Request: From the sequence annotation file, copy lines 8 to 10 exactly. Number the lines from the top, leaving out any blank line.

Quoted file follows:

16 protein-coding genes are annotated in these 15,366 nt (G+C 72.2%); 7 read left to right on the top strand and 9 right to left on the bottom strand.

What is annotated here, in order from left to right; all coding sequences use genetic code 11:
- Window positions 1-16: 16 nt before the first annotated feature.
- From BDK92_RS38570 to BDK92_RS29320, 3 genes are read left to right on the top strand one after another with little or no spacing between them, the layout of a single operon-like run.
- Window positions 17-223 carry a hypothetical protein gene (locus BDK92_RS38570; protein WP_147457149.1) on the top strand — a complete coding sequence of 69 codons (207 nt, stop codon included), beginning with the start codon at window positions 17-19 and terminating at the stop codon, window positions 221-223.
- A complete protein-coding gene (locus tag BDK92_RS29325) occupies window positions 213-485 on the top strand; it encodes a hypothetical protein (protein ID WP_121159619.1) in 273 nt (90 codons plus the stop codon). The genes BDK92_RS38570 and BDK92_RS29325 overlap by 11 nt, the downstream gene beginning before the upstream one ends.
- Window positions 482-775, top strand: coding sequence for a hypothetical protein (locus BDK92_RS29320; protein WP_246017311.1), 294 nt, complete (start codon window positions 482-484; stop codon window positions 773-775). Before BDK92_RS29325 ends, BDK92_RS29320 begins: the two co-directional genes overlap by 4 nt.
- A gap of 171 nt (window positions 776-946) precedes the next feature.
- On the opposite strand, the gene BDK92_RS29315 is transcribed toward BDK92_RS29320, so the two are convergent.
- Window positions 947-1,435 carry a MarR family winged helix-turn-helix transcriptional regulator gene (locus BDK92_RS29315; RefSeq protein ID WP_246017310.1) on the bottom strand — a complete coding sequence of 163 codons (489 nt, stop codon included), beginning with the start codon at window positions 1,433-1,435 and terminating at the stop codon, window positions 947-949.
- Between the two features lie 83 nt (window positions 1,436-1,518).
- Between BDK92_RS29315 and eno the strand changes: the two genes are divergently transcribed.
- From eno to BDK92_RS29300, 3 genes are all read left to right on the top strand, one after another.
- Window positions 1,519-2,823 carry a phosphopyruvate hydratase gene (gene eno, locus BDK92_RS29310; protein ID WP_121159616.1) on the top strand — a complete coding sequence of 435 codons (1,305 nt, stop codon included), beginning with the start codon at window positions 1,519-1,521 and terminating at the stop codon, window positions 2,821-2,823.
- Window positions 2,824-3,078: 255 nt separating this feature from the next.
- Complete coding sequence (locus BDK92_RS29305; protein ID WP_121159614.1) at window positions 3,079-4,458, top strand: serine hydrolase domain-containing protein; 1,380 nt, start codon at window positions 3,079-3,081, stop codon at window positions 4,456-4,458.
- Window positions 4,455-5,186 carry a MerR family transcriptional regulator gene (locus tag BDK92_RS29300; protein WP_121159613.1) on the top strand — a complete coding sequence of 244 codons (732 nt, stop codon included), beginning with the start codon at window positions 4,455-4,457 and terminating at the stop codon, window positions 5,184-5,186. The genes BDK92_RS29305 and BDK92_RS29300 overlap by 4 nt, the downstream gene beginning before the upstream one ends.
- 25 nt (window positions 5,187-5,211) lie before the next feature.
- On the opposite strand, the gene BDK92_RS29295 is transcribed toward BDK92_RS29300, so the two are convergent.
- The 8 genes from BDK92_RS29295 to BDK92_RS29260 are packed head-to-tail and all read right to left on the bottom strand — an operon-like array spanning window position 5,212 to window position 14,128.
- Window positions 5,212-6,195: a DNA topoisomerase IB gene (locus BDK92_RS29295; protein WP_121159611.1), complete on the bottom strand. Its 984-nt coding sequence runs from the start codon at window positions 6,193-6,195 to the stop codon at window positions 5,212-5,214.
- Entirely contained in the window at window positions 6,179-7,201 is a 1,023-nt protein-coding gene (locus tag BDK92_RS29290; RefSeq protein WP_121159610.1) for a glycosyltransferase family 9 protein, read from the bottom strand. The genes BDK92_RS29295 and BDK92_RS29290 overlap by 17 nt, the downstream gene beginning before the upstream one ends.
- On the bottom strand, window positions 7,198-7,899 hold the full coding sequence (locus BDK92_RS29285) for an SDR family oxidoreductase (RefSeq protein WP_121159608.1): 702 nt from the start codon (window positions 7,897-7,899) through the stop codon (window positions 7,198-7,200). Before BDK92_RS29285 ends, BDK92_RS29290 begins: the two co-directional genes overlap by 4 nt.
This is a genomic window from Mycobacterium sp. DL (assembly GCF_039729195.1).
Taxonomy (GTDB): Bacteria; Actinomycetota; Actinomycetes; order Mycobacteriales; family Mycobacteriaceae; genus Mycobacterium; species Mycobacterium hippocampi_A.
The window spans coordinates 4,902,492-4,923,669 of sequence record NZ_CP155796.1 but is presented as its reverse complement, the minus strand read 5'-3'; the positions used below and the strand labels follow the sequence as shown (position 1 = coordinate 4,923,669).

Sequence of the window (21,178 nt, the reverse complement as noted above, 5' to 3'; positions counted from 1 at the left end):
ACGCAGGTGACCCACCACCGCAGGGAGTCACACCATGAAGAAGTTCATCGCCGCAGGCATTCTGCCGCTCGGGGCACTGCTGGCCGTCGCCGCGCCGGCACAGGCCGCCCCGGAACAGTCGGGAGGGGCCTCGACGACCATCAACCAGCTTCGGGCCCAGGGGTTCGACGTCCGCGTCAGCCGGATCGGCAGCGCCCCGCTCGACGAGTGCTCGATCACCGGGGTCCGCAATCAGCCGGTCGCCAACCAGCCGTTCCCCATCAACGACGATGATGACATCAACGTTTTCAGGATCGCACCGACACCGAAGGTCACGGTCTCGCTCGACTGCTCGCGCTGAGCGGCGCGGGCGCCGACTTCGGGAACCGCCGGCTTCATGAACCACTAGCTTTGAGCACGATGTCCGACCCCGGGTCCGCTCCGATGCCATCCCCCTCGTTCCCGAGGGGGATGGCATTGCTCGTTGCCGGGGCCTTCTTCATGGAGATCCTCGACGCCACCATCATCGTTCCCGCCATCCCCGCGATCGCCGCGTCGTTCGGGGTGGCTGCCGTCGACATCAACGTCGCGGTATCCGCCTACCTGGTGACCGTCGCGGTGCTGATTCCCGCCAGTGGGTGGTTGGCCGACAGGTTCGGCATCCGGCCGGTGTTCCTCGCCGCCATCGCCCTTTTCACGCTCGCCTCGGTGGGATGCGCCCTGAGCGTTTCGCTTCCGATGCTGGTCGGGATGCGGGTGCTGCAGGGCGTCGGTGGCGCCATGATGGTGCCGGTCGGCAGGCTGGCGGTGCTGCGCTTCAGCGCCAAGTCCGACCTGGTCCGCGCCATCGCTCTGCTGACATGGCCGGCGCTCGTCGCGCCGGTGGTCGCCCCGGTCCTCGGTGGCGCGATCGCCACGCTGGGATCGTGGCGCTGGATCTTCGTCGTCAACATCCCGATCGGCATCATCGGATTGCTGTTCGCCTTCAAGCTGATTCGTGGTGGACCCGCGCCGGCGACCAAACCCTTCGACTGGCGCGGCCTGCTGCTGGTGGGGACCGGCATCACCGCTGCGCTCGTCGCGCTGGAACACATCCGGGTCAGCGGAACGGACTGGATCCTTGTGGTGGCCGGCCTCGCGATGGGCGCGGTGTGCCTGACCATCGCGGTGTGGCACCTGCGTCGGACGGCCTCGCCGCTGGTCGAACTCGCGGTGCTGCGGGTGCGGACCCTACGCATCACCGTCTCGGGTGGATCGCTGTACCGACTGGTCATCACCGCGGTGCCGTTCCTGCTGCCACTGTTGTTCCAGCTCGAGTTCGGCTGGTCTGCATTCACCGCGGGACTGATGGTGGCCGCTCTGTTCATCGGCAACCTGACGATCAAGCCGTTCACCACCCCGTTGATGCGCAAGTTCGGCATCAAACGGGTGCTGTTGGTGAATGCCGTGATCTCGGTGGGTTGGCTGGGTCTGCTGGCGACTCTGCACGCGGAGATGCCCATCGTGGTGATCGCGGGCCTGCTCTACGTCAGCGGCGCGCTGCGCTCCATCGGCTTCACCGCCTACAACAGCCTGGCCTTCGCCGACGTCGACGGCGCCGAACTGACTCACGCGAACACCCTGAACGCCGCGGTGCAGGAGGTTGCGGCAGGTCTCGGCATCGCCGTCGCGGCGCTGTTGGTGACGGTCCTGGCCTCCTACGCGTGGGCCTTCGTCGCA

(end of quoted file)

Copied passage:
- A gap of 171 nt (window positions 776-946) precedes the next feature.
- On the opposite strand, the gene BDK92_RS29315 is transcribed toward BDK92_RS29320, so the two are convergent.
- Window positions 947-1,435 carry a MarR family winged helix-turn-helix transcriptional regulator gene (locus BDK92_RS29315; RefSeq protein ID WP_246017310.1) on the bottom strand — a complete coding sequence of 163 codons (489 nt, stop codon included), beginning with the start codon at window positions 1,433-1,435 and terminating at the stop codon, window positions 947-949.